Whether it’s a 48-story tower in New York City or a Mediterranean-style development in Fisher Island, Florida, these developments have been meticulously crafted to reflect early renderings.

While renderings are often closely aligned with the final project, there are often changes made to the design during construction.

 

 

With constant advances in technology, computer generated renderings have become almost indistinguishable from reality. Can you spot the differences?

From renderings to reality, these developments are pushing the boundaries of design and architecture.

Palazzo Del Sol

American Copper

Designed by SHoP Architects to be the tallest copper-clad building in the world, The American Copper Buildings presents two bold and dynamic residential towers on New York City’s East River. The approximately 800-unit luxury rental community reaches 41 and 48 stories in height with an iconic skybridge connecting the two towers.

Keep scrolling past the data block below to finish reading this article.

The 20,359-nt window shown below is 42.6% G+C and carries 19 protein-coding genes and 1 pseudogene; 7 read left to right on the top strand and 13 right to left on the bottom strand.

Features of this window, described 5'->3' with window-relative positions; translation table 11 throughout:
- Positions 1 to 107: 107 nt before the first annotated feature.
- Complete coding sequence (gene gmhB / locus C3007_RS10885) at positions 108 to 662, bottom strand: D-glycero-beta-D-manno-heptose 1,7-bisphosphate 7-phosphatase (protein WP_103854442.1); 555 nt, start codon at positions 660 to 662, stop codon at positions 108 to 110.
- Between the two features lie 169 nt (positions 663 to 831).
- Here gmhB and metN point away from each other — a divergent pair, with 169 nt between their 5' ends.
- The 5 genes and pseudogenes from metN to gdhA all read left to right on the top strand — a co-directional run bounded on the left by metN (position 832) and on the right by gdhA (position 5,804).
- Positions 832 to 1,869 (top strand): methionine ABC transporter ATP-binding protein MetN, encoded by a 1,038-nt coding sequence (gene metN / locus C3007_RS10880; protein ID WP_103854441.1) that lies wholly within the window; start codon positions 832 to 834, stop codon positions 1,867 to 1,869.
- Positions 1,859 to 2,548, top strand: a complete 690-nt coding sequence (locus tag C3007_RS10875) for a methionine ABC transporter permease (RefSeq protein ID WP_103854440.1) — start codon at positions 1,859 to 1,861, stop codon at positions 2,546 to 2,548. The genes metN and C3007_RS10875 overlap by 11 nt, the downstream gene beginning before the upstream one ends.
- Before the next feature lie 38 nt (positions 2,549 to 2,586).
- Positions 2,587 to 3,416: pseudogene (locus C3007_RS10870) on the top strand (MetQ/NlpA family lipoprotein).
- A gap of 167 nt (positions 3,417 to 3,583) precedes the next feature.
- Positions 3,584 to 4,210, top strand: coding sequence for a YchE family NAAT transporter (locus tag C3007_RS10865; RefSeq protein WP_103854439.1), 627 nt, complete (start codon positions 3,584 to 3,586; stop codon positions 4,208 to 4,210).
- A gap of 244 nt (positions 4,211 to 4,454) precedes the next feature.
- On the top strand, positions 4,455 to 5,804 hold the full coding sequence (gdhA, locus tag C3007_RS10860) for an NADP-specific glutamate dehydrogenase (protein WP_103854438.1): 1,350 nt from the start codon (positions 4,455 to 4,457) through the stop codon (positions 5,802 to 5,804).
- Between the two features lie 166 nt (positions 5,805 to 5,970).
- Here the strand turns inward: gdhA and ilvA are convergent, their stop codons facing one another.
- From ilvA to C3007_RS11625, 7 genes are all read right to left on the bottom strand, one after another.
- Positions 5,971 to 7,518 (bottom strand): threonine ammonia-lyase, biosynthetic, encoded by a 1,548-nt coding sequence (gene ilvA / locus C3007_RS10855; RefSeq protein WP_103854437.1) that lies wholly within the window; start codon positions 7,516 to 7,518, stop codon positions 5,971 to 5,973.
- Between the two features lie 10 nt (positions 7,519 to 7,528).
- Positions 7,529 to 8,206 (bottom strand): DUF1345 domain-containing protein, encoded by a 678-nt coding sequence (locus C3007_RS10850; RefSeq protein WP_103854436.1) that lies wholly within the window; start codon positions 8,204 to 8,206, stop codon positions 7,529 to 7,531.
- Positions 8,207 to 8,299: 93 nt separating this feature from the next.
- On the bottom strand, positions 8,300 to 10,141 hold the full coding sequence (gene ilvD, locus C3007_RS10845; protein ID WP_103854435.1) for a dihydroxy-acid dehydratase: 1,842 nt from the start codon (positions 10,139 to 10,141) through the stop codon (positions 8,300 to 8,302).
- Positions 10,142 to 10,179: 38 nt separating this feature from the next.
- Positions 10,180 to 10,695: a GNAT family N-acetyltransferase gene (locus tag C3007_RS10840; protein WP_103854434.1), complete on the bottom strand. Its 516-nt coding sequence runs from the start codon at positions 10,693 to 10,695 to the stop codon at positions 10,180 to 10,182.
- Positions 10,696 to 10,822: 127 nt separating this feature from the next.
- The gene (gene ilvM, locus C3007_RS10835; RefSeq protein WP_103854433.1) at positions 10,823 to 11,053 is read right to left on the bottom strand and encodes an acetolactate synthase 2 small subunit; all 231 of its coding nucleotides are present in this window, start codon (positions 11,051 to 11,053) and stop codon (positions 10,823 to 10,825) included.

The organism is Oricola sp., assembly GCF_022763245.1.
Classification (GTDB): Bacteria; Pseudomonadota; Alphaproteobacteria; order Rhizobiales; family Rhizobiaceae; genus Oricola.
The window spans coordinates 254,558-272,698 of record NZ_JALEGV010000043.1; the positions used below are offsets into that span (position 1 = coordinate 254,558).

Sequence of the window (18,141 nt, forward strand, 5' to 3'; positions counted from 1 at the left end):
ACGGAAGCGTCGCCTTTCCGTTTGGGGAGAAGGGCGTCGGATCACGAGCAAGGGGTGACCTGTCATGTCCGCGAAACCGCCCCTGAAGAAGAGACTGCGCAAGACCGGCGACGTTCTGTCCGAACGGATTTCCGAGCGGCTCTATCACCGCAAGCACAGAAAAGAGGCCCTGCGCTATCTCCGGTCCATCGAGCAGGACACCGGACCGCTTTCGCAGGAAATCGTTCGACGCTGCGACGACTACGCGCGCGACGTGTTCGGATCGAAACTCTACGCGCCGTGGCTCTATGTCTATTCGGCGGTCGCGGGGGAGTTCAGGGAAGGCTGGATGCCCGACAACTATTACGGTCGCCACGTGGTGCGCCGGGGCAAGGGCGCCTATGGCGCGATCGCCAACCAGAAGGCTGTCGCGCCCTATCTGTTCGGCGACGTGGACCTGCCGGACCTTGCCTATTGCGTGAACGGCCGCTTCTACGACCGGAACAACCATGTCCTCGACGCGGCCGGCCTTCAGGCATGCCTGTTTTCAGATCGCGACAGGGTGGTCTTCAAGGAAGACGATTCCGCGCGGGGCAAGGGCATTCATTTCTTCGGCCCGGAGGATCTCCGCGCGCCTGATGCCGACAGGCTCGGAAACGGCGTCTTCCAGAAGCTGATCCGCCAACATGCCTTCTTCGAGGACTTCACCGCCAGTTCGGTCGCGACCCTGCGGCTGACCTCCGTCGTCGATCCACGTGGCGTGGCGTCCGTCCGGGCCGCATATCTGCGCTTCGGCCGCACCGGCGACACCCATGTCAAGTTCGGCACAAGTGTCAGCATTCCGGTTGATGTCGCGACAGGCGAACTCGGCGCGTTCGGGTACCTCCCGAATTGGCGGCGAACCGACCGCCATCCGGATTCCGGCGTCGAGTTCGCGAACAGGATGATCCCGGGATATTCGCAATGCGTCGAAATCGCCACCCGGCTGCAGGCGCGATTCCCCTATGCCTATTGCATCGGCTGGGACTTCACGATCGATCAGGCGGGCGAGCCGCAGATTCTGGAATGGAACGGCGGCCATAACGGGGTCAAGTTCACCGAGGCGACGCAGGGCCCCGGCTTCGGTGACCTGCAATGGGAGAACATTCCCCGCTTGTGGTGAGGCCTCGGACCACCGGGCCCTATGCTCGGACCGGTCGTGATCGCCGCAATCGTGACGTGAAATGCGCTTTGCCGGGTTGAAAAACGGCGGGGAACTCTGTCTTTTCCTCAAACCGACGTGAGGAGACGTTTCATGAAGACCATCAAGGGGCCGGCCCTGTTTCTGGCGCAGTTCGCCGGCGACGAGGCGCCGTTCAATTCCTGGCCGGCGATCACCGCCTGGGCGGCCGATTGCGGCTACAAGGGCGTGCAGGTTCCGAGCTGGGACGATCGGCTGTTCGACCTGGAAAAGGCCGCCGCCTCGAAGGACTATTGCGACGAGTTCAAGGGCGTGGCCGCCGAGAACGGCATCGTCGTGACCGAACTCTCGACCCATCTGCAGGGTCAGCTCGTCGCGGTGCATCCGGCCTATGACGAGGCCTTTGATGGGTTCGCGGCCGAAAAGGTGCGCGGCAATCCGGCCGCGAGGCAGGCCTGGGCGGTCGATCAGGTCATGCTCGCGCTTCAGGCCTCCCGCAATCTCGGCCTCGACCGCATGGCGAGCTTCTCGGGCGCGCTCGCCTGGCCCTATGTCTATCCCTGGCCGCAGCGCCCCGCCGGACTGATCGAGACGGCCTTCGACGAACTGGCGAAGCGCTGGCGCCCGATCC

Photos by JDS Development

Palazzo Del Sol

Designed by Kobi Karp, Palazzo Del Sol’s exterior design adds to Fisher Island’s Mediterranean aesthetic while the amenity spaces and lobby, designed by Antrobus+Ramirez, draw inspiration from the elegance of old world architecture.

Baltic

Located in the northeast corner of Baltic Street and Fourth Avenue in Park Slope, Brooklyn, this 43-unit, boutique condominium is distinguished by its quality construction and exceptional living space. Wrought in golden gray brick, the building integrates a range of beautiful stones, including marbles, granites, quartz, and labradorite, as well as woods such as walnut and oak.

Photos by JDS Development

111 West 57

This New York City project will serve as a combination of the original landmarked Steinway building designed in 1925 by Warren & Wetmore, and a new tower designed by SHoP Architects and Studio Sofield.

Photos by JDS Development